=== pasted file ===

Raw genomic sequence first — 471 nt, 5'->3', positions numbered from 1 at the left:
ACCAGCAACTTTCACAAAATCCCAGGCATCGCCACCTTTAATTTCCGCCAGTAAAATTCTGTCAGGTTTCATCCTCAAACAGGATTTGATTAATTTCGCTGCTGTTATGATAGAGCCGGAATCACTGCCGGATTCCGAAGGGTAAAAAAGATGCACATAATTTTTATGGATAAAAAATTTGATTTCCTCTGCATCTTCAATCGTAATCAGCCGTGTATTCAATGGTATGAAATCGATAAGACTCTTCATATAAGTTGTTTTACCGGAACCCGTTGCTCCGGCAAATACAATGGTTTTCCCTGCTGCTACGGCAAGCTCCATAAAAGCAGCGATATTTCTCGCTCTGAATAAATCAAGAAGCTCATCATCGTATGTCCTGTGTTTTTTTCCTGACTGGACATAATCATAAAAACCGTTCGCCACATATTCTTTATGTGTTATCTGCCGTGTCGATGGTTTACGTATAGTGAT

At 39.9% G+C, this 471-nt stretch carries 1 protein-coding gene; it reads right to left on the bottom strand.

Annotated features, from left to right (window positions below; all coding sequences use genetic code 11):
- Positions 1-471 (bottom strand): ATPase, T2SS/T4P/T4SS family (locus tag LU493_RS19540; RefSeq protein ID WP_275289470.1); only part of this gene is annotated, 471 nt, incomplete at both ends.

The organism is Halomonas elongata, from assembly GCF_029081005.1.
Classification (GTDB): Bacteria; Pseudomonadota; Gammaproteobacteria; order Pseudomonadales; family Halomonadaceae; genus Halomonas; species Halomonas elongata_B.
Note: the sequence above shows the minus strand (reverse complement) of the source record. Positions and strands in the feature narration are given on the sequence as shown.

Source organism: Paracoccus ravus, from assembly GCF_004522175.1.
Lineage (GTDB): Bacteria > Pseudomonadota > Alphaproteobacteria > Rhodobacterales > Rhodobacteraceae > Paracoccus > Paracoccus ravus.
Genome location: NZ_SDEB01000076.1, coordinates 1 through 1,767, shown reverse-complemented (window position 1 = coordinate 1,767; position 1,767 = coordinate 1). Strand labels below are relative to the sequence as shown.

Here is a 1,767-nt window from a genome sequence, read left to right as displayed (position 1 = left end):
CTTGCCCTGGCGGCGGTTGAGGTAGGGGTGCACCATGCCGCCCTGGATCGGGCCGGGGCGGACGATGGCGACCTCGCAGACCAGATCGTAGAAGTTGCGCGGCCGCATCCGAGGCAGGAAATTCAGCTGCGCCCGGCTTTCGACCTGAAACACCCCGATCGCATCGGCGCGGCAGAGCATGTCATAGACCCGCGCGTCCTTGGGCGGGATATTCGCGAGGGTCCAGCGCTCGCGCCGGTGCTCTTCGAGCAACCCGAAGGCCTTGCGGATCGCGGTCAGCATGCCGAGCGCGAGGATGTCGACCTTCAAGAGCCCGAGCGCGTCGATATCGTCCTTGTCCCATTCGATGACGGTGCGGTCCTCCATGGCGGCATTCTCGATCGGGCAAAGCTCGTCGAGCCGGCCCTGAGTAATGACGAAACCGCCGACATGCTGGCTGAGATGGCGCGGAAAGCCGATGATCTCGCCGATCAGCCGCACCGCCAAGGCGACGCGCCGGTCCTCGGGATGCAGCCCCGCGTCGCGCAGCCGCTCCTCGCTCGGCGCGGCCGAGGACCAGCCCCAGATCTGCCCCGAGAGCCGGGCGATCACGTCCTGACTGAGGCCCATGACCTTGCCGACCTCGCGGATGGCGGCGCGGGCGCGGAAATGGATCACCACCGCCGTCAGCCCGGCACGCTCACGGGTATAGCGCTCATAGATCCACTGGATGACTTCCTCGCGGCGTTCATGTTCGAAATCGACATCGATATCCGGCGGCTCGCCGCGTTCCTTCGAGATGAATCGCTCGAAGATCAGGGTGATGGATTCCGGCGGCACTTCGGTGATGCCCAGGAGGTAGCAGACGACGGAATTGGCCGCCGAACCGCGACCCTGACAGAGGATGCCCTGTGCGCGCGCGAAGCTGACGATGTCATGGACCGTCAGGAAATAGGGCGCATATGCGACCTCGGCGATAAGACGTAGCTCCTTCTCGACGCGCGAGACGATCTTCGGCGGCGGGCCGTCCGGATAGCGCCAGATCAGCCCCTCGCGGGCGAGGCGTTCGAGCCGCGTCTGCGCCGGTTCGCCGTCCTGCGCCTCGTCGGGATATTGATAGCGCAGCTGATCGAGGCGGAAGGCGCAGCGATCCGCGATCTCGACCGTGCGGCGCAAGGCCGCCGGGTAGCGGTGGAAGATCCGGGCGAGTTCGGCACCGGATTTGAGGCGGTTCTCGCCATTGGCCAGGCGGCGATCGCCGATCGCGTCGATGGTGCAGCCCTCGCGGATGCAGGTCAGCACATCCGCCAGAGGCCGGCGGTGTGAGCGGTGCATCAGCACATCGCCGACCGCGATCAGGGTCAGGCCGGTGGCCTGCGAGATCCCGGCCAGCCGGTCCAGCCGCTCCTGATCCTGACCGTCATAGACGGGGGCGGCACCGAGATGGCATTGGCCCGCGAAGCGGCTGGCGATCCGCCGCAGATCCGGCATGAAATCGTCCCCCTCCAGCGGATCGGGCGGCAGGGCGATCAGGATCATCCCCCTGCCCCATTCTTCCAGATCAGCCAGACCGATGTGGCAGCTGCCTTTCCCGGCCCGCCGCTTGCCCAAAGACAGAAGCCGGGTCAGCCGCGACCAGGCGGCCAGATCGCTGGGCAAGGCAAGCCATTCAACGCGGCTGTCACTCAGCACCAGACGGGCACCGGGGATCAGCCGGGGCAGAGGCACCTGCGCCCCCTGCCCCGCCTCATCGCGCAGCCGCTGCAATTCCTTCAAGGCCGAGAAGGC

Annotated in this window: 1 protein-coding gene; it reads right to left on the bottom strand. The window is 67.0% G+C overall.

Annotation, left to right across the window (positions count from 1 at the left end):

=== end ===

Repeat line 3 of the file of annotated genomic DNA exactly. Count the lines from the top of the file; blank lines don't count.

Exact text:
At 39.9% G+C, this 471-nt stretch carries 1 protein-coding gene; it reads right to left on the bottom strand.